Omaha daily bee. (Omaha [Neb.]) 187?-1922, June 13, 1915, NEWS SECTION, Page 7-A, Image 7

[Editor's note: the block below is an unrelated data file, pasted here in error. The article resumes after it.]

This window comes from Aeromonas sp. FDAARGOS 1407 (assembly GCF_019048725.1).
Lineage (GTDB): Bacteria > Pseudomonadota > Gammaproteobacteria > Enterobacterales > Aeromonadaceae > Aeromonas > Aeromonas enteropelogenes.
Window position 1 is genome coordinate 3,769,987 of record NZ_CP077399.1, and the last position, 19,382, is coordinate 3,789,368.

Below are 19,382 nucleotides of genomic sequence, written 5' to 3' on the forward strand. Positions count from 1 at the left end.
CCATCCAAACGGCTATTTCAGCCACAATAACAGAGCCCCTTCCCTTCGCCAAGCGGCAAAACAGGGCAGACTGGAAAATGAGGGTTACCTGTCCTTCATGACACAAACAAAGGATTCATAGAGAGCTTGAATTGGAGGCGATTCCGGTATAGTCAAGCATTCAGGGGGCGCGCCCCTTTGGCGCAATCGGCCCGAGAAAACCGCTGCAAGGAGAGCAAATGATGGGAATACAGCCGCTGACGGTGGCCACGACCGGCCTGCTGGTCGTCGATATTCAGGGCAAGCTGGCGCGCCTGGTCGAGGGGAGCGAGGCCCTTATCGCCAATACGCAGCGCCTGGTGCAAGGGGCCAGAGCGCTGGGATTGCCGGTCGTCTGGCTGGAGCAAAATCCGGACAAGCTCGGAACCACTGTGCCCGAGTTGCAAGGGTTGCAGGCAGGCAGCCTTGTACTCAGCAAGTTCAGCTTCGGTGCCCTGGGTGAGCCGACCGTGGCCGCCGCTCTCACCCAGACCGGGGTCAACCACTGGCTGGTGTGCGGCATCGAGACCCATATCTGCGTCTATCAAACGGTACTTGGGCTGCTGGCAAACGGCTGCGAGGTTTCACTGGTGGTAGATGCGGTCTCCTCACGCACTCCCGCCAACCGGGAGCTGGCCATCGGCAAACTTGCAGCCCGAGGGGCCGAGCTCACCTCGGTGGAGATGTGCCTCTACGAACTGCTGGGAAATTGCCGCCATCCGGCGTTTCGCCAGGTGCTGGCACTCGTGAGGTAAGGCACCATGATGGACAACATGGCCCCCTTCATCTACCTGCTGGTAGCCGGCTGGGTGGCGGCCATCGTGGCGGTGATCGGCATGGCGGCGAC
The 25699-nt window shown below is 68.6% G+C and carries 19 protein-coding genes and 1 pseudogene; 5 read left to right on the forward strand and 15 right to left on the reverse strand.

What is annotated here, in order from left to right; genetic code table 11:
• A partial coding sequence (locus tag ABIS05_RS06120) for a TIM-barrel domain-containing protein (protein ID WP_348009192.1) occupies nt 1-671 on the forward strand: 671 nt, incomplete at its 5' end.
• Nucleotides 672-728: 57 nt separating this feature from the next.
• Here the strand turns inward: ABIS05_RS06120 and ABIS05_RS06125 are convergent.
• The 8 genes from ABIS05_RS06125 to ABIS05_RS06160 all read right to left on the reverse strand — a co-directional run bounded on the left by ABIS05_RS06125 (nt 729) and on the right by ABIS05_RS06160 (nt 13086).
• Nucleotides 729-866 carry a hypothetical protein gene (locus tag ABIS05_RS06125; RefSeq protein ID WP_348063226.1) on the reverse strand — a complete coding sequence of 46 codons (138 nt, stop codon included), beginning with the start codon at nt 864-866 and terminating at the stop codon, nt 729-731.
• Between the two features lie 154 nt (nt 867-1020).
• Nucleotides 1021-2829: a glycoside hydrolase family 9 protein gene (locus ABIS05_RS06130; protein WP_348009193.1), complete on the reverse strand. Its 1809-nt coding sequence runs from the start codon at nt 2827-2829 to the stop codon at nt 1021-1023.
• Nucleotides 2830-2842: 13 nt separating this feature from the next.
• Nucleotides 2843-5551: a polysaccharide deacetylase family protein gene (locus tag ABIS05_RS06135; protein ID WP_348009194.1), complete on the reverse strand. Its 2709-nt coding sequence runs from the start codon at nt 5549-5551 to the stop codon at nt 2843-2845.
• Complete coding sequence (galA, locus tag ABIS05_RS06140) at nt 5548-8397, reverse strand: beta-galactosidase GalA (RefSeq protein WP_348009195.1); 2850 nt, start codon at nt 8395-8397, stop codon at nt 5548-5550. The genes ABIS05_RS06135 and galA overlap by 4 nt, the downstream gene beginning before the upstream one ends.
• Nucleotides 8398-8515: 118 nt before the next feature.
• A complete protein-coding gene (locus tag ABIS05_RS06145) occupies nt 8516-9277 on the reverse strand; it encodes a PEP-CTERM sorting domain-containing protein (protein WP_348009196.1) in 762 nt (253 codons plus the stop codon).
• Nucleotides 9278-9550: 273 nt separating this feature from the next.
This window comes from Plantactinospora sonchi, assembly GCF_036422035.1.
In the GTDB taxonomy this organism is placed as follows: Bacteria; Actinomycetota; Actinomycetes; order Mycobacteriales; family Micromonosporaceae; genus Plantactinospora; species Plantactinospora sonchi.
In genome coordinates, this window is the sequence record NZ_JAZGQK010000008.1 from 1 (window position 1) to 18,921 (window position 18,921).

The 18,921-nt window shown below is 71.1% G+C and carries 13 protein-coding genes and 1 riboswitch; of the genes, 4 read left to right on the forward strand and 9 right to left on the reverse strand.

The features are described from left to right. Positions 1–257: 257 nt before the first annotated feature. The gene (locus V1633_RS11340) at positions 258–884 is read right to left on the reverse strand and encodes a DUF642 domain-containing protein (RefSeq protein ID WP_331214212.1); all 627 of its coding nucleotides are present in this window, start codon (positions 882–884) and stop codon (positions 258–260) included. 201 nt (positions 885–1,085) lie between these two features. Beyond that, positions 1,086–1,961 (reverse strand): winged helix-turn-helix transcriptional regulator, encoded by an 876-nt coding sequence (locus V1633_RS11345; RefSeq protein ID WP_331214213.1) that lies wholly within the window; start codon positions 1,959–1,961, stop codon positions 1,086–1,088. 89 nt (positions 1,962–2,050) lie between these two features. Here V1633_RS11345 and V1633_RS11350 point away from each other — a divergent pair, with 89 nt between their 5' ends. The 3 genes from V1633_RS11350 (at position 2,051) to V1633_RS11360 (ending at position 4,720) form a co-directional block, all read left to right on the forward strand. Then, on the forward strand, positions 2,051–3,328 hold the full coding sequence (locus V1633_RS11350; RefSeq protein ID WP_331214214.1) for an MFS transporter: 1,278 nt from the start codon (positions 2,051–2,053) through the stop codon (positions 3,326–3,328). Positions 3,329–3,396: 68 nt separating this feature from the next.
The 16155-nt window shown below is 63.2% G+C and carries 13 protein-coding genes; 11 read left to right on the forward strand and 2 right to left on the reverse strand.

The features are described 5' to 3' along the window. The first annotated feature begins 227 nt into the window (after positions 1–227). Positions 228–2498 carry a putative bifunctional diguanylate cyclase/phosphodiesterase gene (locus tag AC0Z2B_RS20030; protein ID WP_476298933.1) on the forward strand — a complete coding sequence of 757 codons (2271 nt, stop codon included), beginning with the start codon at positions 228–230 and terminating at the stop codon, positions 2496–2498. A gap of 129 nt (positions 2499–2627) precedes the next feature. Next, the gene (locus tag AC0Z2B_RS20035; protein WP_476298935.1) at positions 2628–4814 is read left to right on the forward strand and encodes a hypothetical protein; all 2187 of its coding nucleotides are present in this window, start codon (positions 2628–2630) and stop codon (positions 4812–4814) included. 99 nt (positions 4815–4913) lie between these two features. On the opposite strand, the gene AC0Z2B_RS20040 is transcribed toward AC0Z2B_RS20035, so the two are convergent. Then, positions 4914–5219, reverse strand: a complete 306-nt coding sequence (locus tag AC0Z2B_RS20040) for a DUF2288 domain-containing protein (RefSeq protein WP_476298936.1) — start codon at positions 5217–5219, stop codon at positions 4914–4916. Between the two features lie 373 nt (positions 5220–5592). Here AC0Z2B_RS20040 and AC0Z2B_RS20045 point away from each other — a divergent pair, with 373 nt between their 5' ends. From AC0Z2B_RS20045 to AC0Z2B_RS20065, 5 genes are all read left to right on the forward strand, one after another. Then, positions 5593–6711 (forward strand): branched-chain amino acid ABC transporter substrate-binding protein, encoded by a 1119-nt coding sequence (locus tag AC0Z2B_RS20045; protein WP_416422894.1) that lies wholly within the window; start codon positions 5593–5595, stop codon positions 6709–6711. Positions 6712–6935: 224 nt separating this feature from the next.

THK OMAHA Sl'XPAY HKK: .irXK X l!U5. 7 A PRESIDENT OF SAXNGERBUND OF THE NORTHWEST. Takes Number of His Watch; Gets It Back iterentr years, but. Ike niet frlen.l.. j lder hsd never sounded It real depth Ti- net! -lay tne watch he hsd earriifd I for twenty yeers wss stolen, lie went to the police with the little book snd told ! Son of Champ Clark Will Be Married hone of representatives, wss announce t today. Th wedding dat hss not been set. Mr, Clsrk Is a clerk st the speaker's tabl In the house of representatives. He Is 3 years of age and his bride-to-be Is two years his) Junior. About two weeks ago Fader's brother sent him a little memorandum book with an Identification page In It. Oae of the blanks or. the page wss for the number of Ms watch. Under never had known th number, so he opened th heart of his friend and got St the secret. He en tered it in the llttl book. or Ms loss Friday th wntch was re turned to him. It having been found on th pron of Jess Avery of Pouth Omsha, who was arrested on suspicion. A rh(rn ef larceny will be filed against Mm. When William E. Bader. painter, was prachistrd frc-m school twenty years ago his mother presented him with an onen faced .liver watch. It was a friend-for COLUMBIA, Wo, June 15. The engage ment of Miss Helen Morton Robnett of Columbia snd Bennett Clark, son of Champ Clark, speaker of th national Apartments, flats, house and cottage can be rented quickly and cheaply by a He "For Rent" Ad. Pe Want Ada rrotrac ttemilts. CHILDREN PRACTICE FOR SAEHGERFEST Of German, British, French, Italian nd Rnwian Ancestry, They Sing "Die Wacht am Rhine.' EVET COLORED CHILDREN SINO IMd yon ever hear colored children larlng "Die Wacht am Hhein?" Ringing it with abandon, with gusto and with a care-free swing that ahowed the words were as familiar to them at the words of "America" and "Old Kentucky Home." This was the sight exhibited to those who were present at the first rehearsal of the rrand children's chorus for the Omaha Saengerfest, which was held in the Auditorium Saturday morning. A number of the 2.000 school children partici pating are colored. Enough children were there to half fill th big lower floor when Prof. Theodore Rudolph Reese seated hlmiielf at the piano on the stage and struck the first chord. And when Prof. Ferdinand Stettlnger. director of music In the public school, smote his palms together the Juvenile multitude rose as one boy, or rather as one girl, for nine-tenths were llttlo maids and burst Into the beautiful tune and words of "Alle Voegel Bind Sehon Da, Alle Voegel Alle." Worthr of Ornni.gpn, Why, It would take grown-up choruses a Jong while to reach the degree f perfection which these Juvenile hundreds have reached already and, seemingly, by Instinct. Without a pause at the end of the first selection. Prof. Reese at the piano guided them Into the second, "Homo. Sweet Home'' snd so, through the pro gram they alternated, German and Eng lish. Most ef the children know all the songs by heart. Whether the music of the German com positions is more catchy and lilting and inspiring or whether there Is something In the soft sibilants and thrilling gut turals of the German speech, the fact remains that th children sing the Ger man songs with greater gusto than they do th English ones. Close observation of the colored contingent revealed the par adoxical fact that they sang "Bah Eln Knabeln Roseleln Btehn." with greater Joy, confidence and tunefulness than they did ' 'Way Down Upon th Buwanee Rlbber." All TaVe Part. The battlefields of Buroi seemed a mere mlasmlo dream, a nauseous night mare, as American children of German, Austrian, Italian. Scandinavian, Russian, French, British and African ancestry Joined Joyously In the Inspiring strains of "Die Wacht ant Rheln" and then rolled Joyously and, perhaps, a little more so Into the well krtpwn and especially bo-lovd-of-chlldren, "America." The children's part of .the great Saen gerfest will b the last matinee concert of the big singing meet which will bring OcVmari sinters from 100 Cities to Omaha In July. The child voices will be reinforced by an orobestra of fifty-five pieces. Judging from this rehearral. the first rehearsal and on In which the vocalists were accompanied merely by a piano, the children's chorus of 2.000 voice, with onchestra accompaniment, singing the time-tried and well-loved songs of both American and the fatherland will be an attraction worth going far to hear and sea. ! L i r r- f J Omaha Delegates Return from River Meeting at Dubuque Frank J. Hughes and E. J. McVann have returned from Dubuque, where they were sent as delegates of the Omaha Commercial club to the meeting of the Upper Mississippi River Improvement as sociation conference. Mr. Hughes was appointed as one of th members of a working committee that Is to gather all possible data between now and October on th subject of how much freight there ib In sight that might take advantage of river navigation on the upper Missis sippi and Missouri, and also ss to what capital might be available to go Into a river navigation enterprise. Th Omaha delegates say the meeting wss well attended by representatives of f 11 the upper Mississippi river states. The working committee Is to report to th general association at the next meeting October 13. One of the notable things about the meeting In the minds of the Omaha delegates was the marked Interest taken by St. Louis delegates. They be llv that St Louis has awakened to the possibilities that are in store for it if Mississippi river navigation Is properly developed In th upper reaches of the river. Judge W. H. Munger to Retire in October Who will be appoint 1 to the federal bench for th division of Omina and what. If any, effect will the retirement of W. J. Bryan from President Wilson's cabinet hav on th appointment? These are two question that art get ting much discussion in the federal build lag and among members of the bar. Judg William II. Munger, the ln sumbent. will be 70 years of age on the 13th of next October. This Is the age at which federal Judges can retire on full pay and It is well Known that Judge lunger's wish is for retirement snd the pending of his latter years as h spent Sis early years as an agrieultur.st. For a number of months he has been ill and hi plao has been supplied by judges from various near-by districts. CENTRAL LABOR UNION PROTESTS NONUNION BANDS T city commissioners hav received from Joha Polian, secretary of Omaha Central Labor union, a written protest against engaging the postofflce and other nonunion bands for concerts In the uWlc parka Particular objection U !sed sgalsst the pontofflce band on the giound that when employes of the Post offio department received their six-day wk aaa eight-hour day they were ss tsted by organised labor of the co"Htrjr, and the oontantioa Is mad ttiat this band la ompUnf unjustly with union mu WWaa. Theod (j Beirens HOCTOR'S NAME IN ALIENATION SUIT Mayor of South Omaha Gets Into the Damage Case Brought by McNeill Against Parents of Wife. LETTERS BEFORE THE COURT Thomas Hoctor, mayor of South Omaha, yesterday figured In the evi dence la the $15,000 damage suit brought by George H. McNeill against Mr. and Mrs. Arthur C. Jew ell, parents of his wife, as a friend of Mrs. McNeill, who was once cen sured but later forgiven by her hus band. Mayor Hoctor's name was mentioned In testimony brought out by attorneys for both plaintiff and defendants. McNeill testified tt.at h hid found his wlf and Mayor Hoctor sitting In clos proximity to each other In the tatter's of fice two years ago, but that he had after ward forgiven them. It was rot th mayor's acts which had parted l.im and his wife, h contended, but he asserted the separation was due to the efforts of her parents, whom he is suing cn the ground of aileped alienation of her affeo tlo'is. Mr. and Mrs. McNeill were living in South Omaha at the time. A letter written by McNeill to Mayor Hoctor, In which th relations between the latter and the husband and wife were referred to, was Introduced In evident and road In court. Judge Troup and at torneys for plaintiff and defendant united in a unanimous decision that this letter should not be given to the public It was locked up by order of the Judge. Bis; and Little Fellows. The letter began "Dear Tom" and re ferred to a certain 'little fellow" who had been a clos friend of a "big fellow" who later became mayor of a city. Th 'little fellow," it said, was proud of his friendship with the "big fellow" and of the fact that they had office together, and had helped the latter in his political campaign. But, the letter continued, the "llttlo fellow" married, and so great was his confidence in his greater friend that he told him of difficulties which had arisen between himself and his wife. . Tl "big fellow," said the missive, cam to be in the "little fellow's" home and after he begun taking meals there wanted to pay for them. The money, being refused, then was given to the baby and was used to buy articles for the home, it recited. Then there came a time, sstd the letter, when the "little fellow" reproached his wife for making known to the "big fel low" that money was needed for certain purposes. gome thing rsuse a scar upon friend ship, continued the letter, but old friend ships are best after all. The epistle closed with a poem upon "Friendship" and the expression of a hope that If the "big fellow" should find th "llttl fellow" In a position to do him a favor that be should atk for 1L Another letter was Introduced by th defense in which McNeill told bl wife that he believed It wss best that they should part for at least one year. "Vou accused your wife of being Inti mate with Tom Hoctor and afterward apologised to thsm both, did you not?" Attorney Baker asked McNeill during cross-examination. "Well, I did not consider It was an apology," was the reply. Office, 15th and Harney tta. msnm I. F I HAD ONLY PAID MORE ATTENTION TO IT and bought a lot last summer, It would hav saved ms lots of trouble and this trip In this bad weather." The lady who said this had read our public notices and been Im pressed with the wisdom of our ln-advance-of-need policy. She bad Intended buying a lot. but put It off as people sometimes unthink ingly do. As a result, ah found herself put to much greater Inconvenience when th selection of a lot was suddenly forced on her. In addition to th mental burden upon a house In sor row, weather conditions contributed to th genaral discomfort. Will you profit by her xprlneT Wouldn't you rather pick out so trie bright, sun-shiny day and attend to this matter while condition most favor it? Call Douglas 829 or Walnut 820. 'AiT-iis. Sunday, June 13, 1915- Victor lctrolss. Beeord and complete lis. -Burgess-Nash Store News for Monday- , Agent for Omaha for th famous Chlcksttng Piano. -Phone Douglas 137 Summer Business Hours BEGINNING Monday and un til further notice, this store will be closed dally at C o'clock excepting Saturdays, which, as usual, 9 P. M. The opening hour will con tinue to be 8:30 A. M. We believe this extra hour each day of mental and physical rest during the heated term will enable our hundreds of em ployees to render you better, more Intelligent and more cour teous service than ever before. AVe are confident, too, that for the sake of the good accru ing to this army of workers, that you will help us by your patron age to condense the day's busi ness into shorter hours. HAVK vor mirn MORNING HHOrriNG? It's worth planning for. to ar range things at home to have the morning hours for the trip down town. We know in some households this in difficult, but you'll find yourself repaid a hundred fold. When the rush beeina later In the day It's Impossible to serve one as we desire. In the morning hours you'll not be obliged to wait ror atten tion, stocks are In perfect ar rangement and there's a free dom of mind In decision when one Isn't conscious that evjy body is In a hurry. Will you help us to be of "greater service to a greater number" to serve you beat to our satisfaction and to yours? BURGES3-NASH COMPANY. Monday, June 14, is National FLAG DAY Kvery one should show their colors by displaying the "Stars and Stripes." V. s. wool bunting, silk, m islln and cotton bunting flags In all sizes, mounted or unmounted, lc to IO. r. h. vlaq iu'xtixg, anc 24 inches wide. B nrgess-Kash Co. Basement. Dainty Embr'd'ry Flouncings at 59c 27 and 4 0-lnoh organdy and batiste embroidered flouncings, very fine and sheer quality. llotuuintfs at 80c 18 and 27-inch fine embroid ered organdy and batiste flounc ings, for children's dresses. Flouncing at 15c. 18-Inch Swiss and nainsook flouncings, corset rover embroid ery; also fine Swiss and organdy edges, 6 to 9 Inches wide. Embroideries at 10c Swiss edges. Insertions and headings, splendid selection of new designs. Net Flouncings White embroidered net flounc ings, 18, 27 and 36 Inches wide, an exceptionally pretty selection at 75c, sjl.oo and f 1.25 the yard. Bnjgsse-Wash Co. Mala moor. Special June Clearaway of Fine China Including Such Makes as Haviland Coalport, Etc., at 25 to 50 Undcrprice TH,B china represented In this clearaway movement Is from the most famous manufacturers in the world Coalport, Royal Worcester, jones & Son, Shelley, Adderleys. Haviland, etc. The offering Includes: Service Plate, Luncheon Plates, Bread and Butter Plates, Cream and Sugar Beta, - Ten Cups and Haiirern, Bouillon Cupa and Saucera, After Dinner Coffee Cup and 8aucra, , Many pretty patterns and shapes for selection, specially arranged on tables for easy selection. ' 8 argss-Tsh Co. ronrth moor. A list of special values of unusual importance that will Interest you. Women's ajl.OO Ixng- Hilk Gloves, 40c. . utt0.n ,enSt!, white only, pure silk, double tipped fingers. (Main Floor). 75c Htainited Baby Iressen for 10c. Baby dresees, made up, for ages to 4 years, white lawn, repps, colored linens, etc.. values to 76c. (Third Floor). 811k Ribbons, Values to BOc, at 23c. Fancy ribbons, including Dresdens, Jacquards. satin striped moires and fancy checks, 6', 4 to 7 Inches wide. (Main Floor). Women's 17c Hummer Vest at 10c. Low neck and sleeveless, full taped Swiss ribbed, splendid value at lie, Monday, 10c each. (Main Floor). Women's 50c Silk Mnle Hose, 25c. Imported black gauze, full fashioned, full regular made foot, double garter top; also embroidery Instep (Main Foor). Women's 10c Summer Vest at 7)c. Low neck and sleeveless, good quality white ribbed cotton, vary special. (Baaetnent), 81.50 Earthenware Casserole Monday, fl.OO. Brown, wnite lined earthenware casseroles, with heavy pierced nickel plated frame. (Basement). $3.25 Round Damask Table Clot lis, $1.50. Blue damask, 62-lnch sue, scalloped edge, neat new designs. (Main Floor.). Heavy Turkish Towels at 15c. Extra heavy Turkish towels, the quality made especially for the U. S. Navy, special at, each, 15c. (Main Floor). Ten-Piece Dining Room Suite Worth $278.50, Monday $232.50 TEN piece William and Mary style dining room suite, In quarter tawed oak, fumed finish, consisting of china closet made of quar ter sswed oak with four display shelves, buffet with large linen drawer, ailvcr drawer, napkin drawer and two compartments, dining table with B4-lnch top when open extends eight feet encased legs, serving table with large linen drawer and shelf, dining room chairs with cane back upholstered in a No. l Spanish leather, arm chair the same construc tion ss regular chairs sells for $2 78.50, Monday $232.50. Very Special Price on Single Pieces of Suite China closet, described above, fumed finish, regular price 50.00, reduced to $4U.oo. Buffet, described above, regularly sold at 160.00, Monday $50.00. Serving table, described above, regular price 30.00 Monday re duced to $25.oo.- Dinlng table, described above, well made and finished, worth regu Uliy $60.00, Monday at $30.00. Dining chairs, same as described above, regular price $12.00 sale price Monday $10.50. Arm chair, construction the same as dining chairs, regular price IIS. 00, sale price $ I fl.fi O. Bnr Wasa Co. Third moor. Jot SMinnuniw Air5 Kfein Dame Fashion's Newest Expression in Crisply, Cool, Summery Dresses With Their Fascinating Freshness and Individuality Featured Here in the "Summer Girl" Dresses, $5 to $10 THE ABOVE ILLUSTRATION GIVES AN IDEA OF STYLE AND MATERIAL THE "Summer Girl," which we feature for Omaha exclusively, combines to. an un usual degree the distinguishing features; exclusiveness, gracefulness of form, refine ment of style, with n serviceability made to withstand the severest test of every day use. The extreme simplicity of fastening no button's or hooks makes it the ideal out ing garment easy to put on and off. The wide variety of attractive materials, including butcher's linen, Palmetto cloth, polka dot cotton, poplin and striped middy cloth make three or four of these dresses an attractive addition to the summer wardrobe. Bnrrsss-Hasa C oa rinor, . 3 Big Wash Goods Specials in Basement THE sort that are certain to bring a big response Monday 15c and 25c mh Goods at 7 He The fabrics range In width from 27 to 40 Inches and come In a great variety of pretty patterns and colorings, including seed voiles, tissues, crepella cotton, plaid colored solsette and linen colored batiste. The entire lot Monday, at 7 He yard, 25e and 85c Imported Madras at 18c. A big range of neat stripes and checked madras for dresses, men's shirts, boys' waists, etc., 32 Inches wide, Monday, lc yard. 10c Batiste and Lawns at 5c. Sheer wash goods, floral, rose bud, spray, stripes, checks, dots, etc., In pretty color combinations on sale, In waist and dress lengths, Monday, 5c yard. gJs-sss-sTastt Co. Basmat. $1.00 Hand Bags 69c SNAPPY styles, every bag real leather, moire lined, some have five fittings, In black only, all the new up-to-date bags in cluded In this lot. Not a bag wonn leas than $1.00, Mnnrfir It r .! i aarrs-ash Co. Mala rloov. 69c L.migpfc Something Special in Linens Monday for the Bride-to-be INCLUDING the finest product of famous looms, the worthiest de signs of art, exquisite needle work here for your selection. rattern Cloths, $5.75, $7.00 and $0.75. Two yard pattern cloth, beautiful aatln finish, moravlan dam ask, artistic designs, rose boquet, bridal wreath, Hococo, American favorites cluster, etc., price, each. $5.75, $7.0o and $0.75. Also pattern cloths in $Vi, 2V nd 3 yard sites at proportional prices. Napkins to match, th dosen, 11.00, $9.75 and $13.50. XAJTD KAJ SCABSIBA UTim Real hand mads Madeira napkins, exquisite needlework and. designs, th dosan, $4.00, $4.60 and $ 80. MADxraa. iuhcxxoh ti Madeira luncheon sets, th set, $4.60, $5.00, $8.00 and $7.80. BlIIAXrilT CX.OTKB, $3.75 TO Ilia Hemstitched Damask breakfast cloths, 60 and 04 Inches square, cloth and Si dusen napkin to match, th set 1176, 14.76 and 15.60. SAlCAJrK OX.OTX AXTB sTAPXXsTS, gS.TS VO tlT.60, Moravian satin iUamaek, hemstitched cloth and natklna to match, quality unsurpassed, design are the work of art, heavy sstln Damask with woven colored centers and borders, slses 46, 64, S3 snd 72 Inches equal-, wltU to dosen napkins to match, th set $5.7S to 117.60. Borgess-sTash Co. Mala Floor. A Sale of PONGEE SILKS In Five Groups For Monday Selling IT'S doubtful If there is any other silk that enjoys such great popu larity during the summer season as pongee. These fiv special values for Monday: 8 1 -Inch all-silk pongee, at 80c, XU-birh all-silk pongee, at 40c. ' 80-Inch all-silk pongee, at 08c. 80-Inch heavy all-silk pongee, $1.50. 40-lnch heavy all-silk pongee, $1.05. Fancy Silks, to 85c, at 47 He. 24-incb all silk foulards In neat designs, plain and fancy inessa lines; 32-inch all silk pongees, natural color; kimono silks in pretty Moral and Japanese designs; silk poplins and tub silks, In neat stripes. . $1.50 to $'J.OO Fancy Hilks at 87 He. Remarkable values and a remarkable range of selection. Includ ing: silk poplins, chiffon taffetas, striped chiffon taffetas, all-silk crepe de chines, brocaded crepe de chines, Japanese tub silks, messa Hues, pongees, etc., 36 to $2 Inches wide. Burg MS-aTasb Co. Mala rioor. Join the New Era Sewing Machine Club FIVE CENTS IS SUFFICIENT FOR THE FIRST PAYMENT IT BRINGS TO YOUR HOME A STANDARD" Rotary Sewing Machine GUARANTEED FOR LIFE Only a Limited Number of Machine Offered This Way TABLE OF WEEKLY PAYMENTS ( MO.05 JX0.55 81.05 flit, ft 5 lt V? k if th Wek list W k list Wk TO .00 1.10 l.eTO Ind W h tlth Week find Wsek ltnTw.sk .15 .05 1.15 1.G5 Ira Wsek llth Week lira Week 1 1 r4 Week iaO .70 1 20 1.70 4th Wetk 14th Week 14th Week llth Week 25 .75 1 25 1.75 Ith Week llth Week llth Week llth Week .SO .HO 1.30 1.80 Ith Week llth Week llth Week llth Week .35 .85 , 1.35 1.85 Tth Week 1Tth Week 17th Week 7th Week .40 .OO 1.40 i.oo Ith Week llth Week llth Week th Week .45 .OS 1.45 p. Ith Week llth Week th Week .50 81.00 1.50 1.05 HUi Week loth Week I Oth Week llth Week A $65.00 (LIST PRICE) Six-drawer style, the world's best ma chine, lock and chain stltcb. central needle style. STANDARD ROTARY Cash Dividends 10c Copyrl wh 11. fiolf Hupplics Tennis and base ball goods in gener ous assortments (fourth Floor). lr-rt . T TT First Payment Immediate deliv erythen every week you pay 6 cents more than the previous week's payment. Ten rents on each payment can be saved by you if you want to reverse the payments and pay them all or In part In advance. Darrses-Wssh aewlnc MacMn Section Third floor. EVE R YD ODYjS . STORE 1 t Tea Stoon. Sllverplated, set of 6 for AOc, each 10c, (Main Floor).